With a true appreciation of the beautiful as well as the useful, as soon as the means of the firm would permit the ornamental department was enlarged and improved until it stands second to none in the civilized world, so that today a larger or better assortment of handy evergreens can nowhere be found, while in choice deciduous trees, like the purple and fern-leaved and weeping beach, cut-leaved and purple birch, Kilmarnock, willow, and other weeping trees, there is no such stock to be found anywhere.  In numbers and quantity of choice ornamentals these nurseries are a happy surprise to all who visit them.  Among the new things first propagated and sent out by this firm may be mentioned the George PEABODY arbor vitse, the best and handsomest hardy golden evergreen known.  This was sent out with three other evergreens of merit in 1873, since which time they have been sent to many parts of this country and Europe.  New varieties of fruits, as well as ornamental trees and plants, are each year imported and tested, and when found worthy, propagated and disseminated.  The products of these nurseries are now annually or semi-annually sent to all parts of this country, Canada, British Columbia, and the provinces, and, as mentioned above, orders from Europe and not infrequent. 

R. G. CHASE & Co.--This firm consists of three brothers, R. G., G. H., and H. A. CHASE, all of whom were born and reared on a farm in Oxford county, Maine.  The two eldest commenced business as dealers in 1866, with a capital of $500.  They purchased their stock in Rochester, New York, and in person solicited orders.  The first season their sales amounted to about $10,000.  After the first year they employed agents, in small numbers, and increased the business from year to year, until during the past two years it has amounted to $200,000 annually.  About 200 men are employed by this firm as agents, many of them on a salary.  H. A. CHASE became a member of the firm in 1870. 

In the spring of 1871 the elder member, R. G. CHASE, came to Geneva to reside, the firm having purchased an interest in a nursery, which enterprise they have kept along by planting moderately each year, until now they have as fine a stock of young trees as can be found in the State.  But little is done by this firm in the wholesale trade, they preferring to send directly to the planter, whom they reach by means of the numerous agents employed.  They not only sell their own stock, but purchase largely of the wholesale dealers.  We will add that upon inquiry we find that this firm has a reputation of handling none but first-class goods, which has secured to them a large and lucrative business. 

RICHARSON & NICHOLAS.--This firm commenced business in the year 1870, with an original planting of five acres of nursery.  By enterprise and a strict attention to business their business has been largely increased.  The present size of their nursery is 112 acres; they employ 25 men, and send their stock into 10 different States.  The principal varieties of stock grown by this firm are apple-, standard and dwarf pear-, peach-, plum-, cherry-, orange-, and quince-trees; apricots and nectarines, roses, and a few ornamental trees.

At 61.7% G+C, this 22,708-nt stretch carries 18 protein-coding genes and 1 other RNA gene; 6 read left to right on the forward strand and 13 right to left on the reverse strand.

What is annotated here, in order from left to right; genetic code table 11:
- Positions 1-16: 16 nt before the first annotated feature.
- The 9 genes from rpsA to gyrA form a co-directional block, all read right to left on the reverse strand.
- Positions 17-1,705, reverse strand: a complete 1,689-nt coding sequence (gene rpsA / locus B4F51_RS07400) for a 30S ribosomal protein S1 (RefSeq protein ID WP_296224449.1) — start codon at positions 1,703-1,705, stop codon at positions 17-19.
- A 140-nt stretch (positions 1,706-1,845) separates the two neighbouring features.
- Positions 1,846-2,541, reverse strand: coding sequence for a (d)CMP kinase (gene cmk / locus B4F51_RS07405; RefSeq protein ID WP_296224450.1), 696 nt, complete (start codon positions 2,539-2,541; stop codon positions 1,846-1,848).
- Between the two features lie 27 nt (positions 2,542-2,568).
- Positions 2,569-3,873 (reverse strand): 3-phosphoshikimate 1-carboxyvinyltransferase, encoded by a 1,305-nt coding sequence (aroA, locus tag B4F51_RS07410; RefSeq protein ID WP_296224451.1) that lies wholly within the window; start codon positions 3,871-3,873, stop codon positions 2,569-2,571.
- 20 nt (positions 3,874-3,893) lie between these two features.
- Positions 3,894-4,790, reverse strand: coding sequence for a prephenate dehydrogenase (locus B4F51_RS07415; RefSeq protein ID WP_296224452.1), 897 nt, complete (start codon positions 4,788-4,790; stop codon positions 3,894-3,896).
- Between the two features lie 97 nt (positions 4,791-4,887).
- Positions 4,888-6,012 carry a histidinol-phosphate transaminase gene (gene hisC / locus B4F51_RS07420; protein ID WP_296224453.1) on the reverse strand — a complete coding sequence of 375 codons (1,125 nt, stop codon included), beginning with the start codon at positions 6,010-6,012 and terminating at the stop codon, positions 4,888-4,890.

The grounds of Messrs. RICHARDSON & NICOLAS are finely adapted for the growing of pear stock, and they have 275,000 pear-trees for sale this fall, and of a quality unsurpassed. 

BRONSON, HOPKINS & Co.--This business was begun in 1867, by E. A. BRONSON.  The original size of the nursery was 10 acres, which has been increased to 150 acres.  Twenty-five men are employed, and stock is shipped to 20 different States.  The principal varieties of stock are fruit- and ornamental trees, shrubs, evergreens, roses, vines, small fruits, and flowering plants.  The soil consists of a heavy clay loam, thoroughly under-drained.  The stock is kept under thorough cultivation, and special attention is given to growing hardy and desirable varieties. 

ATWOOD, ROOT & Co.--This firm commenced business in 1870.  The nursery comprises 250 acres; 200 in trees and 50 in farming lands.  About 30 men are employed, and stock is shipped to 25 different States.  The varieties of stock grown by this firm are pear-, peach-, apple-, plum-, and cherry-trees, apricot and quince, ornamental trees and shrubs. 

SEARS, HENRY & Co.--James S. SEARS, David H. HENRY, Lemuel HERENDEEN.  This business was commenced in 1866, under the firm name of Anderson, Sears & Smith.  In 1866 it was known as Anderson, Sears and Henry, and in 1869 it was changed to the present firm.  The original size of the nursery was 24 acres, which has been increased to 150 acres in 1876.  This firm employ has been 15 to 40 men, and sell stock in 15 different States.  Their varieties are apple-, cherry-, plum-, peach-, quince-, orange-, and a large variety of ornamental trees, plants, and shrubs, with a general assortment of small fruits, consisting of currants, raspberries, strawberries, etc. 

This enterprise was begun on a small scale, with little capital; but by strict attention to business, coupled with a thorough knowledge of this branch of industry and honorable dealings, the trade is constantly increasing, and Messrs. Sears, Henry & Co. justly deserve the wide and honorable reputation they have attained. 

Other nursery firms are as follows: Merrell & Coleman, W. J. McKELVIE, Richardson & Kelsey, A. HAMMOND, HERENDEEN & VAN DUSEN, NICHOLAS & NEWSON, SELOVER, WILLARD & Co., Sisson & Co., J. W. LOVE, Burtis, Hammond & Co.